David Levine, the caricaturist and painter, who died on Dec. 29 at the age of 83, created more than 3,800 caricatures of political, literary and other cultural figures, primarily to accompany reviews and articles in The New York Review of Books, over the course of his career.
NEW YORK—David Levine, the caricaturist and painter, who died on Dec. 29 at the age of 83, created more than 3,800 caricatures of political, literary and other cultural figures, primarily to accompany reviews and articles in The New York Review of Books, over the course of his career. His work also appeared in Esquire, Time, The Nation, The New York Times, The New Yorker and other periodicals. He had two distinct groups of buyers for his work, according to Robert Fishko, director of New York’s Forum Gallery, which has represented the artist’s work since the mid-1960s.
“The buyers of his paintings are largely not collectors of his caricatures,” Fishko said. “Perhaps there is a New York–centric quality to these collectors, although David’s work has been appreciated and exhibited and purchased all over the world.”
According to Fishko, Levine’s caricatures currently sell for $6,000 apiece. The gallery’s most recent exhibition of Levine’s caricatures was in the fall of 2008, a 50-work show titled “American Presidents & Selected Paintings, 1966–2008.” It included a 2006 drawing of then senator Barack Obama, which sold for $6,000.
Prices for all of the artist’s work have remained “relatively consistent” over the past several years, Fishko said. Along with private collectors, a number of institutions have acquired Levine’s caricatures and paintings, among them the Metropolitan Museum of Art, New York; the National Portrait Gallery, Smithsonian Institution, Washington, D.C.; the National Portrait Gallery, London; the Hirshhorn Museum and Sculpture Garden, Washington, D.C., and the Brooklyn Museum.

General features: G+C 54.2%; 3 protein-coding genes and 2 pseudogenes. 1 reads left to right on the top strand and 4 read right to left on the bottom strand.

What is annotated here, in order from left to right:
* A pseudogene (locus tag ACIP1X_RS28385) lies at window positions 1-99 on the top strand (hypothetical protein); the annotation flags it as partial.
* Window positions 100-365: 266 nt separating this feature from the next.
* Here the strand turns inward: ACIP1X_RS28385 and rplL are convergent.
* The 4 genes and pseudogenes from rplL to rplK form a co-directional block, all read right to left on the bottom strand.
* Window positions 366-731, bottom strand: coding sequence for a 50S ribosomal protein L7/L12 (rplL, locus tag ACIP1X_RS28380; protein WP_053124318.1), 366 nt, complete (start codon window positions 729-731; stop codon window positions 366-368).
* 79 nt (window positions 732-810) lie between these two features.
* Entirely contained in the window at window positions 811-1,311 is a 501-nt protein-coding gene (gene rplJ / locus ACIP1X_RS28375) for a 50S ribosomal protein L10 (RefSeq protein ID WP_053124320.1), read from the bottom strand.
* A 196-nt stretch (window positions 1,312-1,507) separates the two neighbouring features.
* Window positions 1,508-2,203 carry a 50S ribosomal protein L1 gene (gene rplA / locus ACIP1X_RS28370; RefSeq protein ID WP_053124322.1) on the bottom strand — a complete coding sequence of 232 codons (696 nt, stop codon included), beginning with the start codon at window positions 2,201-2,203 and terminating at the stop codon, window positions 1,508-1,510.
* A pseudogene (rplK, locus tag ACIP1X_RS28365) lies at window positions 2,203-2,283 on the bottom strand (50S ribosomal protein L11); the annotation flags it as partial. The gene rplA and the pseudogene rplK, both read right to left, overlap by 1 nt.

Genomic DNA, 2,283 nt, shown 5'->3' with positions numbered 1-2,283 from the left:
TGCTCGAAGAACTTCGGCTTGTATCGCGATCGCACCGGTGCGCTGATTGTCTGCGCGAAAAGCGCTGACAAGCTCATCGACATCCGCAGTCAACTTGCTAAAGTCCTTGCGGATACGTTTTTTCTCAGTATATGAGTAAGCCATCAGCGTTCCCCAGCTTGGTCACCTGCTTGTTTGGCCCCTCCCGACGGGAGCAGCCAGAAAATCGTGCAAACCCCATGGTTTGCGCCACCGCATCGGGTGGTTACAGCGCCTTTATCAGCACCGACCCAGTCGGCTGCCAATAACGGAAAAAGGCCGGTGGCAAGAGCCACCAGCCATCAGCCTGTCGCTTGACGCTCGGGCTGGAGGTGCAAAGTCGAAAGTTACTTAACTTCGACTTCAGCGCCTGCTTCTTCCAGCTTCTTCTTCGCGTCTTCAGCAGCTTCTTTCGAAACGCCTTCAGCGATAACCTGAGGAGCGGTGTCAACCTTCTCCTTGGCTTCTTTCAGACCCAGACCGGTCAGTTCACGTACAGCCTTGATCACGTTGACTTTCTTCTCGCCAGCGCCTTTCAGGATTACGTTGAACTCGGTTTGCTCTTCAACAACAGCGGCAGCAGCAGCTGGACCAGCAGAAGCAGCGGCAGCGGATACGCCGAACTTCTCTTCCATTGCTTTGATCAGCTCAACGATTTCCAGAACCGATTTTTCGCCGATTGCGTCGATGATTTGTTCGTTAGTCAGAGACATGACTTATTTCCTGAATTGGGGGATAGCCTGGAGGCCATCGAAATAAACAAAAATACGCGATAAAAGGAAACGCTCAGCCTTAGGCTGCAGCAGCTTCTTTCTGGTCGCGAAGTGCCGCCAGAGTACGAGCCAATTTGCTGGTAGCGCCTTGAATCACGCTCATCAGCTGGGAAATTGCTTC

Levine was also a prolific watercolor painter, producing “one oil for every eight or 10 watercolors,” Fishko noted. Prices for watercolors range from $8,000 to $50,000, according to size and subject matter. The oils are generally larger, and are priced at $15,000/80,000, again according to size and subject. Forum Gallery reported that its highest price for an oil was $125,000, paid in 2005 for The Front, 2000–3, which measures 42 by 80 inches. Levine’s paintings are mostly landscapes or seascapes, and depict ordinary people in everyday scenes, enjoying the amusements of Coney Island, for example.
Levine’s work has come up at auction from time to time: A 1972 pen-and-ink caricature of Richard Avedon sold at Sotheby’s in 2005 for $5,100 (estimate: $1,500/2,500), and a watercolor, Blue Blouse, 1978, sold at Christie’s in 1986 for $4,620 (estimate: $3,000/5,000).
In association with the Century Association, New York, a private arts club, Forum has planned an exhibition of Levine’s work for this March, which is to be held at both the Century Club building on Manhattan’s West 43rd Street and the Forum gallery. —D.G.